Perhaps most significantly, God has been pleased to grant abundant harvests in virtually every corner of the globe. Although reports indicate some slowing in church growth, almost wherever we look we can see many more new churches coming to full flower in the next ten years. For example, in recent years, new churches have sprouted where there were none in Nepal and Mongolia. Across central and southern Africa, and throughout Latin America, showers of blessing have drenched millions of new believers. Former Communist bloc countries and Russia itself have seen remarkable surges in church growth, which we expect to continue.
Growth in Christian institutions has followed, together with the striking discovery that the task of world missions belongs to everybody, not just to North Americans and Europeans. Consequently, when church historians look back on the twentieth century, they may well say that the most significant turning point was the development of missionaries and missionary societies in Asia, Africa, and Latin America. There is every indication that this movement will surge ahead.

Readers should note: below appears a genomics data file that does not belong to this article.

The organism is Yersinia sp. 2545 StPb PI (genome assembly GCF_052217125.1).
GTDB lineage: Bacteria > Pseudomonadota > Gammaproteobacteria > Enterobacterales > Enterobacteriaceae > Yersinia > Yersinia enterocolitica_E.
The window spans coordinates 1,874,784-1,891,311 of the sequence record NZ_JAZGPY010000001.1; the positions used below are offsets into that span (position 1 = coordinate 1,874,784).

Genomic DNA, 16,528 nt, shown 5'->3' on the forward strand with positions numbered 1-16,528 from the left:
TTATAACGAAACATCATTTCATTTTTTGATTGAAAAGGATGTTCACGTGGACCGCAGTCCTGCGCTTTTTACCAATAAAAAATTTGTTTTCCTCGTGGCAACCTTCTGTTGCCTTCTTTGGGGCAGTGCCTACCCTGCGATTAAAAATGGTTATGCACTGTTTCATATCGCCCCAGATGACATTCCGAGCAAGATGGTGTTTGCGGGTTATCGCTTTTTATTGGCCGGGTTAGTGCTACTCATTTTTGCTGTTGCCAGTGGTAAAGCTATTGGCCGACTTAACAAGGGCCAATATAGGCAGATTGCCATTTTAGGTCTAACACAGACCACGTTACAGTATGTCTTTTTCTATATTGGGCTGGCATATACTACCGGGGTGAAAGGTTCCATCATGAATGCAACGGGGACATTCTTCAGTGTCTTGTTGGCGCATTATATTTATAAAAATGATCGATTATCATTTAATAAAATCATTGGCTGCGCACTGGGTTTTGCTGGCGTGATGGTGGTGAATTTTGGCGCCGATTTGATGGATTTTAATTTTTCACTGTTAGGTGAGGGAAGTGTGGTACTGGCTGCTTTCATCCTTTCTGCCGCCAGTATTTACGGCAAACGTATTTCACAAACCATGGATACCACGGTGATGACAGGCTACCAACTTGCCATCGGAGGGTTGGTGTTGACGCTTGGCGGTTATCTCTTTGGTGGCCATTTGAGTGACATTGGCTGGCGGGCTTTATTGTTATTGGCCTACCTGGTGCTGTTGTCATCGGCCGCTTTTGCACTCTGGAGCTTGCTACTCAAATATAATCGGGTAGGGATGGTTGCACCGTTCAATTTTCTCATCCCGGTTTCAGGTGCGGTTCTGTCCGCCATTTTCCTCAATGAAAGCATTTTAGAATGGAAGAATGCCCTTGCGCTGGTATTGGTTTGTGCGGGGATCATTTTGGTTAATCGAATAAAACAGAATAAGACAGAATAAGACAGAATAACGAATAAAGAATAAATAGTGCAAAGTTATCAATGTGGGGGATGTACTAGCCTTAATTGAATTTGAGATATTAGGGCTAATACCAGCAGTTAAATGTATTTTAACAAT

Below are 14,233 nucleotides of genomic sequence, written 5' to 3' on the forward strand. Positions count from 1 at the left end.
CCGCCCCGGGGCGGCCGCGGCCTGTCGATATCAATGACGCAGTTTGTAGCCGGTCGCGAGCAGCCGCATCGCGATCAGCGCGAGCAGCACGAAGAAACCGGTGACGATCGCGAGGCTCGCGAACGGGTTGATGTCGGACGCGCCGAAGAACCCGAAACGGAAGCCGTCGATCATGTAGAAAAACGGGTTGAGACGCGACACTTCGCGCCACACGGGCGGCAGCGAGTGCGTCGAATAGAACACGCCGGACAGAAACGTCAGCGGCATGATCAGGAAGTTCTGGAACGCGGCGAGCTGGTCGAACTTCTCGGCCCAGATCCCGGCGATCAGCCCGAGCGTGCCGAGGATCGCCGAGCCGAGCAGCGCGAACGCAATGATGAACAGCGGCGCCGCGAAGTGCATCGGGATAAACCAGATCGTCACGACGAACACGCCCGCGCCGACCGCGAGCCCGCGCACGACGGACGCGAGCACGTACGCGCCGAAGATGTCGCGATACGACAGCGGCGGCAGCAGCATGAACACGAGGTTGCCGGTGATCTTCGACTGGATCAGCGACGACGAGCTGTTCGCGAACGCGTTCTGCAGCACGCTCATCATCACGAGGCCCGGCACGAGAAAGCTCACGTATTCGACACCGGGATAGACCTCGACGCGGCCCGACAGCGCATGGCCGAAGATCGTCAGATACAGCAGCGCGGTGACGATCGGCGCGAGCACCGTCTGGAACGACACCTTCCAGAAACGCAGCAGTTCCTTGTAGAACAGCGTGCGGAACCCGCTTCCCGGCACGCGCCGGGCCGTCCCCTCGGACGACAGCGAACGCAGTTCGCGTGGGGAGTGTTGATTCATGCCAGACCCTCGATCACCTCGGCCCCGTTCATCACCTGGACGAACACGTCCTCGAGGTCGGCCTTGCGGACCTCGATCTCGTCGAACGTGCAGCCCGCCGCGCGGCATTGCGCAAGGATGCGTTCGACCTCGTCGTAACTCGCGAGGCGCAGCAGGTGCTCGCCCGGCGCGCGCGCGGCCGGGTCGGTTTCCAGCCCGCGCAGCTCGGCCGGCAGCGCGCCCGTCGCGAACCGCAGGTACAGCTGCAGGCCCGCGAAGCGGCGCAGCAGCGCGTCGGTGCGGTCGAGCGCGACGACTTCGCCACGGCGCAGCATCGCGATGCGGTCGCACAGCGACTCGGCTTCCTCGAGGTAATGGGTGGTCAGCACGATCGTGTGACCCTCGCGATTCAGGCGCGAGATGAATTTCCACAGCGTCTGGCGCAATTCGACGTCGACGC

At the same time, however, the brilliance of this harvest dims when we turn our kaleidoscope just a nudge and see fields that remain unharvested. Millions of people remain chained to Islam, Buddhism, Hinduism, Shintoism, spiritism, and other empty religions. The powers of darkness have not yet ceded control everywhere. In fact, we cannot look at missions in the coming decade without staring at the world’s astounding population growth. Christ’s call for prayer for workers still abides on his Church.